There’s more. Every month, when the patients are not present, the medical team discusses those who might need special attention—patients who have been arrested, fired, or evicted. If a patient misses an appointment, the team calls her, calls her family, calls her employer. If that doesn’t work, a social worker will show up on her doorstep and bring her to the clinic in a cab.
The care varies somewhat by state, and the program isn’t cheap. With more than $2 billion, the program serves about 500,000 patients. (It is, unfortunately, impossible to compare that to the cost of treating other patients, because some Ryan White patients have other insurance while some rely entirely on the program, making it a very difficult sum to break down.) More important than the money, though, are the results, which are impressive. Today, more than 80 percent of patients in the Ryan White program are virally suppressed, which means the infection is controlled to the point that it’s essentially non-infectious. Data on patients outside the program is hard to come by, but their viral suppression rate is likely less than half that of the Ryan White patients. Many of them are both unhealthy and a contagion risk.
In the recent spate of documentaries exploring the disease’s horrifying toll on the United States in the 1980s and 1990s, combination anti-retroviral therapy is usually depicted as the thing that stopped the bleeding. That’s partially true. But the Ryan White program has provided a model for how we could do more than just stanch, and it’s a shame that it hasn’t gotten more credit.
More than anything, the program is a reminder that health care is about much more than drugs. We should already know this: There are effective treatments for many illnesses that continue to ravage humanity. Tuberculosis, a treatable disease, killed 1.7 million people last year worldwide. Diarrhea: 800,000. Malaria: 429,000. We have drugs to treat all of them—we just haven’t effectively applied them.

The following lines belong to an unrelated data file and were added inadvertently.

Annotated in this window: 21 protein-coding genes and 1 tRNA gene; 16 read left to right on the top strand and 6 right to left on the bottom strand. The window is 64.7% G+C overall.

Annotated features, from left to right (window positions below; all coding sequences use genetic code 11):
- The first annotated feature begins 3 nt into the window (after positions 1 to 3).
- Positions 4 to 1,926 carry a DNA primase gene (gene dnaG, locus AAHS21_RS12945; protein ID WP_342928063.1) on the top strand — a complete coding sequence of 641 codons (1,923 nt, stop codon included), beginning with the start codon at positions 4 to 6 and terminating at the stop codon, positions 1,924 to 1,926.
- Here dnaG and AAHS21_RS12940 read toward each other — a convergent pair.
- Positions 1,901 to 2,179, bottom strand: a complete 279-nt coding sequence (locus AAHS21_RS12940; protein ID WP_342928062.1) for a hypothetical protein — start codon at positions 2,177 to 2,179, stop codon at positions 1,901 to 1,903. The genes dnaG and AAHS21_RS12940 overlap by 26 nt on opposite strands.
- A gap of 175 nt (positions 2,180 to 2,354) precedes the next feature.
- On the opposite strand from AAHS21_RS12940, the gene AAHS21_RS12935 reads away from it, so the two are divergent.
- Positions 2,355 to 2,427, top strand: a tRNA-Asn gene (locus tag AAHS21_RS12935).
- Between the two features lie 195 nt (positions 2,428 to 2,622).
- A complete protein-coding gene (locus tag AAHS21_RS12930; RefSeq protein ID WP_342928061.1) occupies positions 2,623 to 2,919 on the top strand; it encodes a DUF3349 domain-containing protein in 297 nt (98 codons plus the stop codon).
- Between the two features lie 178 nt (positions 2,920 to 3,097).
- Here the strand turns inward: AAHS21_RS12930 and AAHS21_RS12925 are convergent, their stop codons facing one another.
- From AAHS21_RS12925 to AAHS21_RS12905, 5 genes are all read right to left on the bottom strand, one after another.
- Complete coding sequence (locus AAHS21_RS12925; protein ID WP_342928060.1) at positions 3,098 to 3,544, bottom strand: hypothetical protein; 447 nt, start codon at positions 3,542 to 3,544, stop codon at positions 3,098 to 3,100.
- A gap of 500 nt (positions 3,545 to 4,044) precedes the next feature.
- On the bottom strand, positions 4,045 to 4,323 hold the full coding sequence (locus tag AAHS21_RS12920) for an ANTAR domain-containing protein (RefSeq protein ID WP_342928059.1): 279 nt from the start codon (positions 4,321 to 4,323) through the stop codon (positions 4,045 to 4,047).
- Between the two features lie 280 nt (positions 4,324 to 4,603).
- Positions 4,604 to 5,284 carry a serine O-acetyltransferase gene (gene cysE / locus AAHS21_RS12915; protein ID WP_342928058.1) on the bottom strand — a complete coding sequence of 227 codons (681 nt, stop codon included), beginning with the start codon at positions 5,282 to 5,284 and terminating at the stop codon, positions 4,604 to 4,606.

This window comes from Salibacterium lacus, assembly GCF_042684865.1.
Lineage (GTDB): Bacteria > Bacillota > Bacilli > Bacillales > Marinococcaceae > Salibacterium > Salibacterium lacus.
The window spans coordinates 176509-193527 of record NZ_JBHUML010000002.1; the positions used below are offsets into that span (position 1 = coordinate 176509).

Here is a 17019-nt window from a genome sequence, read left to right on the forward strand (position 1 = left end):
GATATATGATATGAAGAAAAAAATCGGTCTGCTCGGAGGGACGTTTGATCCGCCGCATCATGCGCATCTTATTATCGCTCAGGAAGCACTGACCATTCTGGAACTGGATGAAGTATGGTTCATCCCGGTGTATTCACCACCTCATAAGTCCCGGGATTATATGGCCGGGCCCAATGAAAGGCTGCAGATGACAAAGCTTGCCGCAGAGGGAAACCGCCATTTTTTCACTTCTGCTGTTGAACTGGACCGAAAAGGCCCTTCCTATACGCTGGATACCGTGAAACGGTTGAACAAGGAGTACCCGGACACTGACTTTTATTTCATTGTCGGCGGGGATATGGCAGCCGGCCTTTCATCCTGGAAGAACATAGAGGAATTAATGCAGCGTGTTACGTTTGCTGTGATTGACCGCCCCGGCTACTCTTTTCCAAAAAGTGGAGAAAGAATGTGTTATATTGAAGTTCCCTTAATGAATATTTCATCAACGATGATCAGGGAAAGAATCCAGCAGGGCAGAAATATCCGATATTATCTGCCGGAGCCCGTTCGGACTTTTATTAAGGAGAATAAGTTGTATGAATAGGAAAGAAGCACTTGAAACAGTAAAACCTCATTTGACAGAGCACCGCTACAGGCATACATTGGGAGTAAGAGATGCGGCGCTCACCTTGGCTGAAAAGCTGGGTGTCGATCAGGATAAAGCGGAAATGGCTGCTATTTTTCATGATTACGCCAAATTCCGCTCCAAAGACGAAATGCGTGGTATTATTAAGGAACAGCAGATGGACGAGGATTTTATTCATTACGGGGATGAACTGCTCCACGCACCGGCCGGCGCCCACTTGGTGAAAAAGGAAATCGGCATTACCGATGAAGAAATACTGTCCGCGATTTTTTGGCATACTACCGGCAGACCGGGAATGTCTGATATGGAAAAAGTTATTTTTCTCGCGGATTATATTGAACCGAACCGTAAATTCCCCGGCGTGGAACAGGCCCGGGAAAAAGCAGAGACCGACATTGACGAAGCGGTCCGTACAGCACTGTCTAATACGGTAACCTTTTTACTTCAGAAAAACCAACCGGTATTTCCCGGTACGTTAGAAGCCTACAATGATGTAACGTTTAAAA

Consider diabetes. In 1990, approximately 2 percent of Americans had been diagnosed with diabetes. Today, it’s more than 7 percent and rising. It is arguably the epidemic of the 21st century America, and we’re failing to address it. Only one-half of diabetes patients are within healthy ranges for blood pressure and cholesterol levels—all indicators that our patients are losing their battle with the disease.
The solution isn’t better medication—we already know how to manage diabetes—it’s better care. Patients tend to go too long between contact with the health care system. Many don’t understand the disease and how to manage it. Doctors can’t learn enough about individual patients and their particular needs in 15 minutes, so many patients leave the clinic confused and frustrated.
Imagine what a Ryan White Act would do for diabetes. A nurse to explain the disease and address misunderstandings. A caseworker to make sure the patient is retained in care. A doctor whose time is suddenly freed to manage the disease rather than the social issues. Phone calls between visits to monitor compliance with the treatment regimen. A psychologist to deal with depression and hopelessness.
Sadly, chronic disease is the norm in America. Nearly one-half of adults have one or more chronic conditions like obesity, diabetes, and heart disease. Most of those conditions require regular, intensive contact with health care providers. Many of them could have been prevented or delayed with better patient education and monitoring. If you have HIV in conjunction with any of those chronic conditions, you can get the care you need. Otherwise, you’re stuck with the inadequate health care provided to everyone else.
Is the Ryan White program unfair to the rest of us? I suppose you could argue either way. Maybe people with HIV shouldn’t get special privileges. But then again, maybe they should—it’s in everyone’s interest to keep the virus in check. The morality, however, isn’t the point of this article.
Hoffman-Terry explains that “lack of follow-up is our biggest problem in chronic illness.” It’s the simplest fact in health care, but our system is not designed to address it.
The most depressing part of the health care debate in the United States is that it starts and ends with cost. Instead, we should start with needs. The Ryan White program was an experiment. It has proved that we can manage—and nearly defeat—an epidemic with smarter care, patient education, and simple persistence. The program showed what patients need to beat chronic disease.
Let’s start there—with how we can make sure that someone is looking after every patient, making sure they understand their illness and are sticking to their treatment regimen. Then let’s think about cost. Smart health care is expensive, but runaway disease is worse over the long term, both in terms of the economic cost and the human suffering. Just ask the many countries that don’t have comprehensive plans to treat HIV.